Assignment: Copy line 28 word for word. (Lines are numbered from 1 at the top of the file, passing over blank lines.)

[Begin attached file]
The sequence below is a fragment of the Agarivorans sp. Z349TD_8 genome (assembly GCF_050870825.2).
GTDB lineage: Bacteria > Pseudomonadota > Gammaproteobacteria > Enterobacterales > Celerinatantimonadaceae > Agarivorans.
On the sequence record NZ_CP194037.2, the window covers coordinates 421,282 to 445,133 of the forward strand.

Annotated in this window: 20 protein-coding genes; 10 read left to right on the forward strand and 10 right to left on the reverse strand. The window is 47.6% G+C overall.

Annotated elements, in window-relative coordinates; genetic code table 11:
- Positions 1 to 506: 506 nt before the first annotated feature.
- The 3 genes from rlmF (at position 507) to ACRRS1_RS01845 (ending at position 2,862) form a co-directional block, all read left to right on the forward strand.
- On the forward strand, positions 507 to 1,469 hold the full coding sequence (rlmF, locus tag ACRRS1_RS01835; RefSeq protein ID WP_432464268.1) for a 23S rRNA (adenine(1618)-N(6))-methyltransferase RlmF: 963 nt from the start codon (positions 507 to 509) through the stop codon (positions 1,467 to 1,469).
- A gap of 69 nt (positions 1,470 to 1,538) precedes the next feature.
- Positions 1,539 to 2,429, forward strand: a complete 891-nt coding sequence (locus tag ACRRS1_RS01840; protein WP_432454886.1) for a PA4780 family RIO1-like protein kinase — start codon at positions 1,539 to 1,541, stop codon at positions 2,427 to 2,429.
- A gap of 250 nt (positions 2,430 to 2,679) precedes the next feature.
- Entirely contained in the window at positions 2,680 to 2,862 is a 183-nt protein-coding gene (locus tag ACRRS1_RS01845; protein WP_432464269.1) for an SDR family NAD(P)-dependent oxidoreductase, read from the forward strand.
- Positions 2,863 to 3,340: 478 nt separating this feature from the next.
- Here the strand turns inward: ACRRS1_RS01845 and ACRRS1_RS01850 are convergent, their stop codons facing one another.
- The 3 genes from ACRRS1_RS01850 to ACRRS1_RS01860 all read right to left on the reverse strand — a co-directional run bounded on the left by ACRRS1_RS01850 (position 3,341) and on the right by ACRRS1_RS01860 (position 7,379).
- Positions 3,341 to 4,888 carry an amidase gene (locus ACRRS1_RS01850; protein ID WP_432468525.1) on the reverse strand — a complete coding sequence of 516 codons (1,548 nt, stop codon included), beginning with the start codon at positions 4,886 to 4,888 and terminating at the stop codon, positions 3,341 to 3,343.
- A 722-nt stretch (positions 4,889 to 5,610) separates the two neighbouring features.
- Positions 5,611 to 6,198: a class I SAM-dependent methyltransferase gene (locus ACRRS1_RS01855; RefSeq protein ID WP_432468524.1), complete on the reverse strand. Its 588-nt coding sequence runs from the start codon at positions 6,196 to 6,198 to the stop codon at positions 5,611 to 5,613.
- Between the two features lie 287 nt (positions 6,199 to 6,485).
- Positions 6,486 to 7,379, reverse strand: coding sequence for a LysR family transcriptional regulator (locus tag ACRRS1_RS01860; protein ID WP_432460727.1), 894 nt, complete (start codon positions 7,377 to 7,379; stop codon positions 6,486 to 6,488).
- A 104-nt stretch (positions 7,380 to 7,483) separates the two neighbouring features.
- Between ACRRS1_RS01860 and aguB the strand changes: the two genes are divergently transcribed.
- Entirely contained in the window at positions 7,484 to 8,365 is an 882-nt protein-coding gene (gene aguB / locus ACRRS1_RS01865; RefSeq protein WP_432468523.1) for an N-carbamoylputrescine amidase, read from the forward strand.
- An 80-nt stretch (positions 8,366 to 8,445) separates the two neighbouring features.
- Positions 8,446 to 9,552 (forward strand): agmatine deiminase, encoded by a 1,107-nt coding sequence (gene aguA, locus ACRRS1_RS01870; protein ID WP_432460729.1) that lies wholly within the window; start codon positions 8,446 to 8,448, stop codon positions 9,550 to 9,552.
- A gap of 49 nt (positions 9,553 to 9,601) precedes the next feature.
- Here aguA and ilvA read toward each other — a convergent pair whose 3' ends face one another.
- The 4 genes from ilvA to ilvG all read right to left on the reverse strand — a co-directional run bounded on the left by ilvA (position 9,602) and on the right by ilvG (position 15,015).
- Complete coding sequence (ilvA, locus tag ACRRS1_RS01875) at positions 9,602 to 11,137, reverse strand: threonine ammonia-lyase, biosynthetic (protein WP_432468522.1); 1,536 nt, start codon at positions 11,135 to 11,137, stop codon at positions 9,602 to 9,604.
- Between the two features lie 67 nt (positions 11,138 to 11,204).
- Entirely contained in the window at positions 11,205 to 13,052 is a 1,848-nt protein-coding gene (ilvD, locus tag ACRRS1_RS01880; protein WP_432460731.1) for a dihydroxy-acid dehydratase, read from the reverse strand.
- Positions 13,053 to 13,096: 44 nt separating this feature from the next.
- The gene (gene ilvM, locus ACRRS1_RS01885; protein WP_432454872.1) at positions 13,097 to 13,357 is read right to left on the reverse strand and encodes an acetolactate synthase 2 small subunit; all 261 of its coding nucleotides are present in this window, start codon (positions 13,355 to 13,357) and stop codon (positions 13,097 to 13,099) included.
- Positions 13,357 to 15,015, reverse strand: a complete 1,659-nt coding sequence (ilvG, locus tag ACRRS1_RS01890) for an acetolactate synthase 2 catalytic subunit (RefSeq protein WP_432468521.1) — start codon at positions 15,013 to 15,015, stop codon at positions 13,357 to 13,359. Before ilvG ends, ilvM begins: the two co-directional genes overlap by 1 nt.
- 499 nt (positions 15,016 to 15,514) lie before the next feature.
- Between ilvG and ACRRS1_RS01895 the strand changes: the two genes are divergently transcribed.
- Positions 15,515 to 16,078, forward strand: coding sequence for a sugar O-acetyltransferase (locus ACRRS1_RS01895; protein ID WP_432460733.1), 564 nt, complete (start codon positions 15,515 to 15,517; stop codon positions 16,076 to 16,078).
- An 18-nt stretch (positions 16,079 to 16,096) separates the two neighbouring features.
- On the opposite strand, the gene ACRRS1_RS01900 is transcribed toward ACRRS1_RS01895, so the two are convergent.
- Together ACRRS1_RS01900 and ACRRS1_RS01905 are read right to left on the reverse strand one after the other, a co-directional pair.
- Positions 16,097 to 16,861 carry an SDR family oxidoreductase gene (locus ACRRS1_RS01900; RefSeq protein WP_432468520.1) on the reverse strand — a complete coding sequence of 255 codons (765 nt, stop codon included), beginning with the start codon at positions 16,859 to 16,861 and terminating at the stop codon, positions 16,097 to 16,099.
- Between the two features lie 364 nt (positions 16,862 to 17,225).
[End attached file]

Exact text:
- The 4 genes from ilvA to ilvG all read right to left on the reverse strand — a co-directional run bounded on the left by ilvA (position 9,602) and on the right by ilvG (position 15,015).